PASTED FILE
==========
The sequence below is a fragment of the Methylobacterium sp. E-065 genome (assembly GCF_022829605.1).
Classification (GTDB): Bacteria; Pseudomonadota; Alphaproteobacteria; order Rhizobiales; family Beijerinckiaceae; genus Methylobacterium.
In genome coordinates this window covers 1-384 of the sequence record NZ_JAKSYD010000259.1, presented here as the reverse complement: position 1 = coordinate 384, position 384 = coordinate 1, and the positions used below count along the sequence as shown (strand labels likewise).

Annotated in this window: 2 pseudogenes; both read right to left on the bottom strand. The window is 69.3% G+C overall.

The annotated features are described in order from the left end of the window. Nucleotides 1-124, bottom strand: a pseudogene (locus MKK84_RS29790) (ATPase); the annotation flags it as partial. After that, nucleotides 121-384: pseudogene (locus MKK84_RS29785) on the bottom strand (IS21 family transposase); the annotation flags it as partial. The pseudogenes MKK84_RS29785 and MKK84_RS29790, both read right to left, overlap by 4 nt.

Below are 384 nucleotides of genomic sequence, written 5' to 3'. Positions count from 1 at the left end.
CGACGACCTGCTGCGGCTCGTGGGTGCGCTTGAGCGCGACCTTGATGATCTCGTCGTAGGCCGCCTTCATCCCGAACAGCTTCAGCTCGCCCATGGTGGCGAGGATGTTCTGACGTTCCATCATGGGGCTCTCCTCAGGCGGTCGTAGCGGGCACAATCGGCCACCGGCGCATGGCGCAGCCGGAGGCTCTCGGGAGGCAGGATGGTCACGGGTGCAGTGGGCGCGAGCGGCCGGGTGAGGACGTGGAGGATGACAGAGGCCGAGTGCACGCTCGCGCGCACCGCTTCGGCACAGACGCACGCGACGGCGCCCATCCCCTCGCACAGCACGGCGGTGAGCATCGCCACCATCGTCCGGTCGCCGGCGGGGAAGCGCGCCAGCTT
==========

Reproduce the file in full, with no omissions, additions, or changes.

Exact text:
The sequence below is a fragment of the Methylobacterium sp. E-065 genome (assembly GCF_022829605.1).
Classification (GTDB): Bacteria; Pseudomonadota; Alphaproteobacteria; order Rhizobiales; family Beijerinckiaceae; genus Methylobacterium.
In genome coordinates this window covers 1-384 of the sequence record NZ_JAKSYD010000259.1, presented here as the reverse complement: position 1 = coordinate 384, position 384 = coordinate 1, and the positions used below count along the sequence as shown (strand labels likewise).

Annotated in this window: 2 pseudogenes; both read right to left on the bottom strand. The window is 69.3% G+C overall.

The annotated features are described in order from the left end of the window. Nucleotides 1-124, bottom strand: a pseudogene (locus MKK84_RS29790) (ATPase); the annotation flags it as partial. After that, nucleotides 121-384: pseudogene (locus MKK84_RS29785) on the bottom strand (IS21 family transposase); the annotation flags it as partial. The pseudogenes MKK84_RS29785 and MKK84_RS29790, both read right to left, overlap by 4 nt.

Below are 384 nucleotides of genomic sequence, written 5' to 3'. Positions count from 1 at the left end.
CGACGACCTGCTGCGGCTCGTGGGTGCGCTTGAGCGCGACCTTGATGATCTCGTCGTAGGCCGCCTTCATCCCGAACAGCTTCAGCTCGCCCATGGTGGCGAGGATGTTCTGACGTTCCATCATGGGGCTCTCCTCAGGCGGTCGTAGCGGGCACAATCGGCCACCGGCGCATGGCGCAGCCGGAGGCTCTCGGGAGGCAGGATGGTCACGGGTGCAGTGGGCGCGAGCGGCCGGGTGAGGACGTGGAGGATGACAGAGGCCGAGTGCACGCTCGCGCGCACCGCTTCGGCACAGACGCACGCGACGGCGCCCATCCCCTCGCACAGCACGGCGGTGAGCATCGCCACCATCGTCCGGTCGCCGGCGGGGAAGCGCGCCAGCTT